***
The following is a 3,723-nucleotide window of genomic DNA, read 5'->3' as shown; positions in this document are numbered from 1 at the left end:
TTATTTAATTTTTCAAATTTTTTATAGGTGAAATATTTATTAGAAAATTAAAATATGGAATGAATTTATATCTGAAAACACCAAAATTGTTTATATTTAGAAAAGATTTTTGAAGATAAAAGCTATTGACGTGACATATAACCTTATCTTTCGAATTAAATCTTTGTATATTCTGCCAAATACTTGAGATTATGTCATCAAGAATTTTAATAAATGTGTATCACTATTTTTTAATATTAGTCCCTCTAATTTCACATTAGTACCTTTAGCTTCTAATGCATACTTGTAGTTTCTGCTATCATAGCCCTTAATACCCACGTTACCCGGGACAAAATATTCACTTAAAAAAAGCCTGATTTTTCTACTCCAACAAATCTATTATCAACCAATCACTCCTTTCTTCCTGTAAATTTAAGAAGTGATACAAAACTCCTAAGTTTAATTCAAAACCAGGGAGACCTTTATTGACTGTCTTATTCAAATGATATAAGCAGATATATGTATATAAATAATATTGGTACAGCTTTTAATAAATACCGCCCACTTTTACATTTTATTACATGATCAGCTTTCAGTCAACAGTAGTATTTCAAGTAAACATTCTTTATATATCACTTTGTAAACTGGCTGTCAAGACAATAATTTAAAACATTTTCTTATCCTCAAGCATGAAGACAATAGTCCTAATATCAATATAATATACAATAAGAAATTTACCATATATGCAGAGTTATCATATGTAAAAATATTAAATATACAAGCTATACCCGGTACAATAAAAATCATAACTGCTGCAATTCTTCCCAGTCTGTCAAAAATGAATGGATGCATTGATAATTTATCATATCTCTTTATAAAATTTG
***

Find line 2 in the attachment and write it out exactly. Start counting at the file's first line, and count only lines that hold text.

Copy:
TTATTTAATTTTTCAAATTTTTTATAGGTGAAATATTTATTAGAAAATTAAAATATGGAATGAATTTATATCTGAAAACACCAAAATTGTTTATATTTAGAAAAGATTTTTGAAGATAAAAGCTATTGACGTGACATATAACCTTATCTTTCGAATTAAATCTTTGTATATTCTGCCAAATACTTGAGATTATGTCATCAAGAATTTTAATAAATGTGTATCACTATTTTTTAATATTAGTCCCTCTAATTTCACATTAGTACCTTTAGCTTCTAATGCATACTTGTAGTTTCTGCTATCATAGCCCTTAATACCCACGTTACCCGGGACAAAATATTCACTTAAAAAAAGCCTGATTTTTCTACTCCAACAAATCTATTATCAACCAATCACTCCTTTCTTCCTGTAAATTTAAGAAGTGATACAAAACTCCTAAGTTTAATTCAAAACCAGGGAGACCTTTATTGACTGTCTTATTCAAATGATATAAGCAGATATATGTATATAAATAATATTGGTACAGCTTTTAATAAATACCGCCCACTTTTACATTTTATTACATGATCAGCTTTCAGTCAACAGTAGTATTTCAAGTAAACATTCTTTATATATCACTTTGTAAACTGGCTGTCAAGACAATAATTTAAAACATTTTCTTATCCTCAAGCATGAAGACAATAGTCCTAATATCAATATAATATACAATAAGAAATTTACCATATATGCAGAGTTATCATATGTAAAAATATTAAATATACAAGCTATACCCGGTACAATAAAAATCATAACTGCTGCAATTCTTCCCAGTCTGTCAAAAATGAATGGATGCATTGATAATTTATCATATCTCTTTATAAAATTTG